Be present

For my yoga teacher training, I’ve started to read this book called “The Heart of Yoga” in which they explain to you what’s at the base of yoga, where yoga comes from and what it is important when you practice asanas (postures). One important thing is pranayama (breath), the other is be present. I’m still struggling a little bit with the first one but practice after practice I bring more and more awareness to my breath connected to my movements.

The second one, be present, let’s say it with not yogi’s terms, is a pain in the ass. Not because is something that I don’t believe in, but because it is something I really struggle with. We live in a society that wants us to know what we are going to do with our lives since we are teenagers. We live in a world in which our past will always haunt us. We focus on the yesterdays, on the tomorrows, but never on the today. So, how is it possible to bring awareness to the present? I don’t know.

Every time that I lay on the mat in my savasana at the end of the practice, my mind inevitably goes back to where it was one hour before. I don’t think of anything when I practice, while I’m twisted in weird poses, my mind doesn’t think of my life outside of the studio’s walls. When it comes to the “easiest” asana my mind takes back its control and it wanders. Just when the teacher says to be present, I try to control it and I repeat mentally: “be present, be present, be present,” until my thoughts slip in again.

Why is it so difficult to leave everything out? Why can’t I stop thinking of a particular conversation? Why can’t I stop worrying about how much money I have in my account? Why can’t I stop wondering if that thing would have gone that way maybe the other thing wouldn’t have happened. In our daily life, we are overwhelmed by information, thoughts, and discussions.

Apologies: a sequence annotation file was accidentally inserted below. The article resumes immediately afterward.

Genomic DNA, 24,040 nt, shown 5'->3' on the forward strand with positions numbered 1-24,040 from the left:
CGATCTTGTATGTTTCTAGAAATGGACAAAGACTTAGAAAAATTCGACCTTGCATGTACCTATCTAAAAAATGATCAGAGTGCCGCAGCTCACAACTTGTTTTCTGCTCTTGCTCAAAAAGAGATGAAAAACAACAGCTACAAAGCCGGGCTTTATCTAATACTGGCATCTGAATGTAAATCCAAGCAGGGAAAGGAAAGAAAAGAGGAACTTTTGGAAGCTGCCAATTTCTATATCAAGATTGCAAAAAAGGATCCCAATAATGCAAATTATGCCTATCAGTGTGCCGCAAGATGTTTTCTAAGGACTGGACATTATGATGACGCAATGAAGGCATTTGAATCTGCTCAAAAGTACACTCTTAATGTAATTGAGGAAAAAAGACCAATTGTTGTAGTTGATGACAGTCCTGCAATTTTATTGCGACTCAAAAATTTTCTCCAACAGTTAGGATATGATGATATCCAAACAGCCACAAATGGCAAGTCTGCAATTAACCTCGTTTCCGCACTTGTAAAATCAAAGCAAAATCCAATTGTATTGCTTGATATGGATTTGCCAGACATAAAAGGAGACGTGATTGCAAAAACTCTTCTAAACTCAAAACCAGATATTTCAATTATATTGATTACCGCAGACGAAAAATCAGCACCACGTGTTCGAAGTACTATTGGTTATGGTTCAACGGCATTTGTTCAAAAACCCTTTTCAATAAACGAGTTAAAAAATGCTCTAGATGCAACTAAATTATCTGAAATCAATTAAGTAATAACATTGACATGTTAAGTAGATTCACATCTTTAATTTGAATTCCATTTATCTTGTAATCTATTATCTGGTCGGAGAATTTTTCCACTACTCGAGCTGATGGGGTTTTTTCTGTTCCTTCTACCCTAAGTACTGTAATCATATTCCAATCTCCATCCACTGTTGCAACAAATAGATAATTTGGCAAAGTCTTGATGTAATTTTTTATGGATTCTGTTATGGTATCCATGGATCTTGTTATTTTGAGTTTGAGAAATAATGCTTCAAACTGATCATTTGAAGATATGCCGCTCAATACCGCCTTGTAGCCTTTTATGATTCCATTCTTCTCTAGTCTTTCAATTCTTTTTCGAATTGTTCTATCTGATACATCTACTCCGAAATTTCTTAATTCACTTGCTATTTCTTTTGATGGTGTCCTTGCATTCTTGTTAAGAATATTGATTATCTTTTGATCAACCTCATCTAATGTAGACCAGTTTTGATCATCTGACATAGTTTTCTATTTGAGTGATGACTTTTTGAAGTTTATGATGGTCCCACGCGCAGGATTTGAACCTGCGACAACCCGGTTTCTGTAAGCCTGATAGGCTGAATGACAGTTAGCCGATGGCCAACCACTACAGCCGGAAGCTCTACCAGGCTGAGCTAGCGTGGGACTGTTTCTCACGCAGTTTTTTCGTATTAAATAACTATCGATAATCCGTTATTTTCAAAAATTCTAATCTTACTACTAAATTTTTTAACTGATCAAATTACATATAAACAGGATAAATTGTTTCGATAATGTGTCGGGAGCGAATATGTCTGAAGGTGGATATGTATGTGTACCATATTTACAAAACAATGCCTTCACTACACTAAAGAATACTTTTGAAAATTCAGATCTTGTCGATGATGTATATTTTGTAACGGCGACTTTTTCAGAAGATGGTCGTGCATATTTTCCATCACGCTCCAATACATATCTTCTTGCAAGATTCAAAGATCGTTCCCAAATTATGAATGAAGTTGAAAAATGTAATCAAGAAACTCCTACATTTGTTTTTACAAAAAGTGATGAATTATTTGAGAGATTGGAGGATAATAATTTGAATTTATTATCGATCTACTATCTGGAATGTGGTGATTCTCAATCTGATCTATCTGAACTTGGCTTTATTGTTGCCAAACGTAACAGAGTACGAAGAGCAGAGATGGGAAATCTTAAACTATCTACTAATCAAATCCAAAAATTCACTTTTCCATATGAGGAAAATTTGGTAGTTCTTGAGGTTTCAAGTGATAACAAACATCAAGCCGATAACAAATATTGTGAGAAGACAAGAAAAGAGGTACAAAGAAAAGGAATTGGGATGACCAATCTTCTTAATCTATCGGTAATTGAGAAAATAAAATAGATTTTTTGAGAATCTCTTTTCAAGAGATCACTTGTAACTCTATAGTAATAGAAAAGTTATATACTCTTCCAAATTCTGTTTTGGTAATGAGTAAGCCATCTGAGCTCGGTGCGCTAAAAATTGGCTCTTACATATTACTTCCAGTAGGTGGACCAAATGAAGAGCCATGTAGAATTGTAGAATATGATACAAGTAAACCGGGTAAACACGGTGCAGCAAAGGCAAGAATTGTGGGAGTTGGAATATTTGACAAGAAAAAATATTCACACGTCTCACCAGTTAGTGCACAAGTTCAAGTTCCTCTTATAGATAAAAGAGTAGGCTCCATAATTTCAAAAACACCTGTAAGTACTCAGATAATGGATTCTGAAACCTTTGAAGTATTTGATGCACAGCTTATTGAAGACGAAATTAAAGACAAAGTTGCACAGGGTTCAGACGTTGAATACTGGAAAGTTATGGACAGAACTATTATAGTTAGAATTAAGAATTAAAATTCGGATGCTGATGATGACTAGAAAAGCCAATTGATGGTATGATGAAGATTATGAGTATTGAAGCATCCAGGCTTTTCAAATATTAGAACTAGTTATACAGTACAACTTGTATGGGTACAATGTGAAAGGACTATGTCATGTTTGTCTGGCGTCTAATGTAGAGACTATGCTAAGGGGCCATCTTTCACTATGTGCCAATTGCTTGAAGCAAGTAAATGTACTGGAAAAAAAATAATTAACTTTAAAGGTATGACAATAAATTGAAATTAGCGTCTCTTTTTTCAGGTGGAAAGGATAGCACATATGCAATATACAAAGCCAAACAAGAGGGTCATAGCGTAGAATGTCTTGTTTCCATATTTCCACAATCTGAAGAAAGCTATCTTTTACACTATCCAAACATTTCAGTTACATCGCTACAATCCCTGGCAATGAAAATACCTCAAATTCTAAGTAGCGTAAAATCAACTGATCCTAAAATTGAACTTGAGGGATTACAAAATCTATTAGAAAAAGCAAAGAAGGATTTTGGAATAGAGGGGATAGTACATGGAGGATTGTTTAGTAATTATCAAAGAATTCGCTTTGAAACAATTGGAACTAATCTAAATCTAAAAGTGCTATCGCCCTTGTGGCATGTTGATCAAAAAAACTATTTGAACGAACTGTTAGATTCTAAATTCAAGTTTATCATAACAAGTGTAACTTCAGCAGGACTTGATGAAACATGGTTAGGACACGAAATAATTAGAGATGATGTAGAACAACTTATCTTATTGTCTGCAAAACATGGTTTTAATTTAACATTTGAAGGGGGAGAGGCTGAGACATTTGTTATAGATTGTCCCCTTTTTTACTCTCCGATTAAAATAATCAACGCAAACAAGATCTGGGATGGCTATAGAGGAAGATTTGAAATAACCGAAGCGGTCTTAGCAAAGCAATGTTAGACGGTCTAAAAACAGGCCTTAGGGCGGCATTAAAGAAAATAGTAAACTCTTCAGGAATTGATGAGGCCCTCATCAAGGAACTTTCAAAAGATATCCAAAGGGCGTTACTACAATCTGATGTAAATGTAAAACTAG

Now, think of the last moment that you actually stopped and realized that you were present, you were there and you weren’t thinking of your next step.

My last memory of a moment like that was when I was at the Horseshoe Bend in Arizona. I told myself that that natural beauty needed to be experienced at its full. I put aside the camera and I just enjoyed the moment. That happened almost a year ago.

In my yoga practice, I try to bring that awareness back but it’s not always easy, most of all not when you need to stop your brain for an hour in the middle of the day. It’s hard, but I guess with the same practice that I put in my body, with asanas and pranayama, I can teach my mind to be more present, more here. The problem is that is not something I should just apply to that hour in the studio, but it is something that I should try to do every single day. Enjoy the moment, don’t worry about that heavy rock on my chest that is my future.



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